Reporting examples of abusive content
The nature of researching online abusive content means that researchers often view and analyse hateful, harmful and otherwise unpleasant content. In some cases, it benefits the research for such content to appear in their outputs (e.g. papers and presentations). However, this raises ethical challenges which need to be considered by all researchers. This policy aims to address the uncensored use of explicit language in published outputs of the workshop. We introduce this policy for two reasons: (1) readers who do not want to read abusive language should not be excluded from engaging in abusive language research because such language is needlessly shown in research outputs and (2) in most cases, the quality of research is not diminished by obfuscating or removing abusive examples.
Publishing real vs. synthetic content
In general, we recommend that authors do not publish any social media or online content verbatim but, instead, provide synthetic posts which retain the key aspects of the original (such as the syntax, lexicon, degree of aggression and semantic meaning). Using synthetic posts means that the original users cannot be identified - which is important for maintaining their privacy given the sensitive nature of this research area. If consent to publish posts is given by the users who generated the content, this requirement could be waived - but even in such circumstances we encourage researchers to think about the potential for harm and whether the original post needs to be shared. In most cases, a well-designed synthetic post will convey the same meaning. However, one risk is that researchers could, intentionally or unintentionally, construct posts which better support their arguments and findings. We advise that researchers seek advice from colleagues in such situations to sense-check their synthetic posts. These issues are discussed further in Williams et al. (2017).
Publishing slurs and offensive content
Publishing slurs and offensive content risks inflicting harm on people who read your publication and potentially could even create vicarious trauma (see Vidgen et al. 2019, online appendix). In order to balance faithful academic communication with not reproducing harm, we recommend:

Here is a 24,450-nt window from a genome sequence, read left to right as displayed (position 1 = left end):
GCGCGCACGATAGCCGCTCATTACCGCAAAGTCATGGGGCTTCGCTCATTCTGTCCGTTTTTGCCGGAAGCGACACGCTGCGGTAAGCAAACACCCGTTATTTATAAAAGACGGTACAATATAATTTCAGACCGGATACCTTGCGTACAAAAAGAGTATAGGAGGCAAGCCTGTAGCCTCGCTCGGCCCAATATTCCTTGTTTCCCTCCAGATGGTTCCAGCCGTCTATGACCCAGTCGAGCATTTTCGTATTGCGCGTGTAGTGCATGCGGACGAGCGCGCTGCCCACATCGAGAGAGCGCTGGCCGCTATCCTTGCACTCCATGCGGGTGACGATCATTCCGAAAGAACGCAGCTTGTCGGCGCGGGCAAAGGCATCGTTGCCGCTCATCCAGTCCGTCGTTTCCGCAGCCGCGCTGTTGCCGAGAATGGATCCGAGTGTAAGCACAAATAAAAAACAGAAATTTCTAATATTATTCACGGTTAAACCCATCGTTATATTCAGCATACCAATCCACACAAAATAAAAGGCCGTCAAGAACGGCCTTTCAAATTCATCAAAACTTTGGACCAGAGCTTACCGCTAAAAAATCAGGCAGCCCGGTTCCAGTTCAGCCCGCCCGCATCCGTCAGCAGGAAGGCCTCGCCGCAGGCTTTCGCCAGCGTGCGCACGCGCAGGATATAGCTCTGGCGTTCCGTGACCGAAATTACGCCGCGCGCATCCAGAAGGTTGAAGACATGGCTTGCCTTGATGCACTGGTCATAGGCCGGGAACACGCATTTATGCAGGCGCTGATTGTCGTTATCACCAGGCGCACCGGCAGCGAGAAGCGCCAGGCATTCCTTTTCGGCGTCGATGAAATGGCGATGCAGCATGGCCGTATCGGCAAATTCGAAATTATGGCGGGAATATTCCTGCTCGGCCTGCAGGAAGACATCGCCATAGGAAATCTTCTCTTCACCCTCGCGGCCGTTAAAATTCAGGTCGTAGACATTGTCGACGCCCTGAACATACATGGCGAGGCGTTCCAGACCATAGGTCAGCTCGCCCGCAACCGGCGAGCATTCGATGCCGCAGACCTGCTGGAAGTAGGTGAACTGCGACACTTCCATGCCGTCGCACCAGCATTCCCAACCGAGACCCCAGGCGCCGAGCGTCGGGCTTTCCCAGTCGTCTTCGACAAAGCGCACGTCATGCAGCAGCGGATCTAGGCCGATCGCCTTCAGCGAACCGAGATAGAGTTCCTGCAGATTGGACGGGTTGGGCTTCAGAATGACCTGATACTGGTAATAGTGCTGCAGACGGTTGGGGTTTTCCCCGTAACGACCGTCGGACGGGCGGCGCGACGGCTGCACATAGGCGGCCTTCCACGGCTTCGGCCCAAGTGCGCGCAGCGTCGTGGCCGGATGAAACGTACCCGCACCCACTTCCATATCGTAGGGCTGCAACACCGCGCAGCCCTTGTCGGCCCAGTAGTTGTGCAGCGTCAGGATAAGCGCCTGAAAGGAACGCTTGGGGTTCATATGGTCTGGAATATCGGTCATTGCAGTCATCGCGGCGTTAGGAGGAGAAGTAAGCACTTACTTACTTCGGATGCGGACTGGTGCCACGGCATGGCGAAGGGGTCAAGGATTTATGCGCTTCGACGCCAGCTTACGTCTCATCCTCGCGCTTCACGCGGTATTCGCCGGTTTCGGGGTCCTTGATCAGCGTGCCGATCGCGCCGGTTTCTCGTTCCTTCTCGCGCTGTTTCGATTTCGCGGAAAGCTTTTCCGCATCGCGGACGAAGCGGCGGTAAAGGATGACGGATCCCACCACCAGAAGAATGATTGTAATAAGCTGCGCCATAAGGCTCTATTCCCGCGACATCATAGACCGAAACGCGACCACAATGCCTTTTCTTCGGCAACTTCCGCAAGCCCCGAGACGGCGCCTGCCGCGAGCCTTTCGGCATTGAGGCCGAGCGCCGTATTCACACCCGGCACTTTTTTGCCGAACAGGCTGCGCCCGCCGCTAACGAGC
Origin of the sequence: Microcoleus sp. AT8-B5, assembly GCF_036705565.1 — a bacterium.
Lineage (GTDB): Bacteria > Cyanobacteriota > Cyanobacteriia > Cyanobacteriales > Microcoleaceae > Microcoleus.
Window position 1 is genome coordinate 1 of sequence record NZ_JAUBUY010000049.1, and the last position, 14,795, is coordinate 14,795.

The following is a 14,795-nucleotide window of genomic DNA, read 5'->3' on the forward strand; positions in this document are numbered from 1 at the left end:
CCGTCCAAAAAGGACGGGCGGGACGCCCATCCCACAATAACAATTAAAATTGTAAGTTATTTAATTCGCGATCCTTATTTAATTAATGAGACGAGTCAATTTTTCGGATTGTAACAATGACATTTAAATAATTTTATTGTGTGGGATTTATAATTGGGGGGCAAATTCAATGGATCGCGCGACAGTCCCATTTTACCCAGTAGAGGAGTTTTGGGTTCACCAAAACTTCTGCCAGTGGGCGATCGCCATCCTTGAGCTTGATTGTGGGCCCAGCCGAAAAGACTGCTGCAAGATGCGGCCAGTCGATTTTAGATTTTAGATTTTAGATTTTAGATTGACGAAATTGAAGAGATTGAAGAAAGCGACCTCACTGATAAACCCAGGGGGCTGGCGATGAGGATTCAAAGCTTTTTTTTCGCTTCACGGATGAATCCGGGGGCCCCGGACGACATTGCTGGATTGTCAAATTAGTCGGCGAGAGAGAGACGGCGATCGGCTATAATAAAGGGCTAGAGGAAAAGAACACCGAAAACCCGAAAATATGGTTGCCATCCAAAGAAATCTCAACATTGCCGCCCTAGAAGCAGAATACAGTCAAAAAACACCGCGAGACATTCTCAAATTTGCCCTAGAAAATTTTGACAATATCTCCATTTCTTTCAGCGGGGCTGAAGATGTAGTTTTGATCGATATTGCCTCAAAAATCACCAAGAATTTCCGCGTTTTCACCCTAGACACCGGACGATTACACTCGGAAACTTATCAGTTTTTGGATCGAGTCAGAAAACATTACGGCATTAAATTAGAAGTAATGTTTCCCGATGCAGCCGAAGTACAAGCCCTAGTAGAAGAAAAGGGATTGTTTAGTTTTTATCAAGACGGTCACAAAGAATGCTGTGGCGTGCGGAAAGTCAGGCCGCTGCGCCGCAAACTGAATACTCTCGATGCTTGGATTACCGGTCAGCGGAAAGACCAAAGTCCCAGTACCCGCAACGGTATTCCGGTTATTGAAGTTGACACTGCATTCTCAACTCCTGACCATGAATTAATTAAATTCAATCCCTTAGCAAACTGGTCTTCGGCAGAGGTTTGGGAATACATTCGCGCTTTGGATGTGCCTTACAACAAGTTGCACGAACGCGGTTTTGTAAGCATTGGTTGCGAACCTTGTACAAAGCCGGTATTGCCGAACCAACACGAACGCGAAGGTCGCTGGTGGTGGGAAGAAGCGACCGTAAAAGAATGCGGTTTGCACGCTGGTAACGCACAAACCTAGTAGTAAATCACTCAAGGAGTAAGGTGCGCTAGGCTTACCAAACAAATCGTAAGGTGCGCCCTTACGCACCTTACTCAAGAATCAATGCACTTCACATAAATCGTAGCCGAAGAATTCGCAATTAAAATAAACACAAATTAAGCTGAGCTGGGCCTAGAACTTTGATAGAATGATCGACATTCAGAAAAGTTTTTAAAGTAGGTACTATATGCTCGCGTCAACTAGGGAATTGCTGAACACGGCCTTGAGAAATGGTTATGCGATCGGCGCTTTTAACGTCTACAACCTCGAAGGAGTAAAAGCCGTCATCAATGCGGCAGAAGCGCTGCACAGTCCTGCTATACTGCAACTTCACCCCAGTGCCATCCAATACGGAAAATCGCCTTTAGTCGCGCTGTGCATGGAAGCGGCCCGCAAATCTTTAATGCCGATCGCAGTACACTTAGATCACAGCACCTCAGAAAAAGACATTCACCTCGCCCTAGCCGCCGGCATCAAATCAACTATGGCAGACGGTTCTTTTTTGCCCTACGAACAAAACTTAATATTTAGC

Always present an offensive content warning, which readers can see before reading any offensive and/or distressing content. For example:
OFFENSIVE CONTENT WARNING: This report contains some examples of hateful content. This is strictly for the purposes of enabling this research, and we have sought to minimize the number of examples where possible. Please be aware that this content could be offensive and cause you distress.
All slurs and swear words should obfuscated by using * to represent middle letters, such as: ‘N****r, ‘B***h’, ‘C**t’, ‘F**k’ and ‘C*ck’. Authors should use their discretion when deciding which terms to obfuscate - the original term still needs to be discernible.
Researchers should not include an excessive amount of examples, particularly if presenting new dictionaries or keyword lists. Whilst using some examples enhances the publication and improves academic communication, an excessive number can be gratuitous.
Williams et al. (2017), ‘Towards an ethical framework for publishing Twitter data in social research’, Sociology, available at: https://journals.sagepub.com/doi/10.1177/0038038517708140
Vidgen et al. (2019), ‘Challenges and frontiers in abusive content detection’, online appendix, available at: https://github.com/bvidgen/Challenges-and-frontiers-in-abusive-content-detection